Voter Registration expands in Southwest Georgia
By April 1962, although there was continued protest in the city of Albany, SNCC’s movement work was increasingly shifting to the rural districts of Southwest Georgia surrounding the city. This countryside of pecans, peanuts, and the rural poor represented “the area of most critical human need resulting from civil rights deprivations.”
Several counties were chosen as strategic sites of action. One of them, Terrell County, located in the third congressional district and commonly called “Terrible Terrell,” became a hotbed of political organizing. It symbolized generations of oppression in the region despite its majority Black population.
Lee County was another county of great movement activity. Like Terrell County, it had a majority Black population, but roughly 90% of all legislative decisions were made by the Forresters, a white family who controlled the sheriff’s office, the office of the coroner, the tax office, and the county commission.
Throughout Southwest Georgia, SNCC activists began emphasizing voter registration projects as the primary means by which white supremacy could be defeated and Black political and economic empowerment at the local level could be achieved.
SNCC activists went door-to-door encouraging Black residents to register to vote and explained how their political involvement could overturn the prevailing white supremacist network that dominated the region. When asked to describe the organizing efforts in the area, an unnamed movement participant said, “we spend days at a time visiting negro homes in the backcountry. We talk, we talk, and we talk. We are met with all grades of enthusiasm from very faint to very sincere.”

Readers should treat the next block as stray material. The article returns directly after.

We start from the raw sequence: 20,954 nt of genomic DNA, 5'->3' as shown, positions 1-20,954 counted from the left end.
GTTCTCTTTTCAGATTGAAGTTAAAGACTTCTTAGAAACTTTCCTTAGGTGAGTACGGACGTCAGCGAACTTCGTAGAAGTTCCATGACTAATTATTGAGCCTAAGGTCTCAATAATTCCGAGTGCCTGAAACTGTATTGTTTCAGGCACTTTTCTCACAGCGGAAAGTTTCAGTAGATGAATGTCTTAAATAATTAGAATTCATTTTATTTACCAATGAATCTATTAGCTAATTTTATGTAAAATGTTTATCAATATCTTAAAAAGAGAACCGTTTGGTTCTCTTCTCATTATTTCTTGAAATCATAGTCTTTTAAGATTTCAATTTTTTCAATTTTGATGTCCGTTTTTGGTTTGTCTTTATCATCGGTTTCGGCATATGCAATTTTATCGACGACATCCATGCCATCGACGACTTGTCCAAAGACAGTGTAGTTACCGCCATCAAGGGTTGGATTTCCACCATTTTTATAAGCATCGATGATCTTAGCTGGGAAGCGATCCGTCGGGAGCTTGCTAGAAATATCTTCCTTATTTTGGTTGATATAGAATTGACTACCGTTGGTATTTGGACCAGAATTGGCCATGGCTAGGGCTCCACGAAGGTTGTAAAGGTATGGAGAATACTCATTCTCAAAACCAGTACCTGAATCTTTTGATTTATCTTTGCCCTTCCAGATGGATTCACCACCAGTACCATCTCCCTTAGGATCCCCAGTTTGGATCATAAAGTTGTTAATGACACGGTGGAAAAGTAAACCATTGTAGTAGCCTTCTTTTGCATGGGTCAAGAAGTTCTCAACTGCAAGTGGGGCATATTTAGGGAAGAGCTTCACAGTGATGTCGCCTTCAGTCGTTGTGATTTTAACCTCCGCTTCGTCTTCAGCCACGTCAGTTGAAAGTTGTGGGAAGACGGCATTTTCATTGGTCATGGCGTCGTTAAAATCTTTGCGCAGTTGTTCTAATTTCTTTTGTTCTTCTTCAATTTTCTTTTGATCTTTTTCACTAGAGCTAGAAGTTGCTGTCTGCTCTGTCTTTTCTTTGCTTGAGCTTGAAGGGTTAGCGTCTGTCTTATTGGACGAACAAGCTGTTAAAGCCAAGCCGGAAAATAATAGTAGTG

SNCC organizers arranged meetings where people were encouraged and taught to pass the literacy tests. “A great deal of movement teaching and learning took place in churches, the usual place to hold voter registration classes,” recalled Peggy Dammond. By adopting the church as a spot for organizing, SNCC workers were able to build strong bonds with community members. “It provided not only a place to meet and talk but also a venue to demonstrate our sincerity and common values,” asserted Dammond.
Voter registration projects in Southwest Georgia were sites for mutual learning. When asked to spend a summer working with SNCC’s Southwest Georgia Project, Dammond and Kathleen Conwell lived in Lee County with Mama Dolly Raines. Mama Dolly was a farmer who had her own house and raised crops and chickens behind her house. Dammond and Conwell learned to get food from the birds as well as from Mama Dolly’s garden, thanks to Mama Dolly’s careful instruction. They plucked the feathers of chickens for supper and helped Mama Dolly with other chores.
It was during these intimate encounters with locals, that SNCC workers learned the true meaning of kindness, generosity, and perseverance. “The primary lesson that I received from those Black sages,” recalled SNCC’s Prathia Hall, “was that of faith for living in life-threatening circumstances.”
Taylor Branch, Parting the Waters: America in the King Years 1954-63 (New York: Simon & Schuster, 1989) 479-481.
Charles E. Cobb, Jr., This Nonviolent Stuff’ll Get You Killed: How Guns Made the Civil Rights Movement Possible (Durham: Duke University Press, 2016), 119-120, 168-169, 179-180.
Peggy Trotter Dammond Preacely, “It was Simply in My Blood,” Hands on the Freedom Plow: Personal Accounts by Women in SNCC, edited by Faith S. Holsaert, et al. (Urbana: University of Illinois Press, 2012), 163-172.
Southwest Georgia Voter Registration Project report, 1963, Faith Holsaert Papers, Duke University.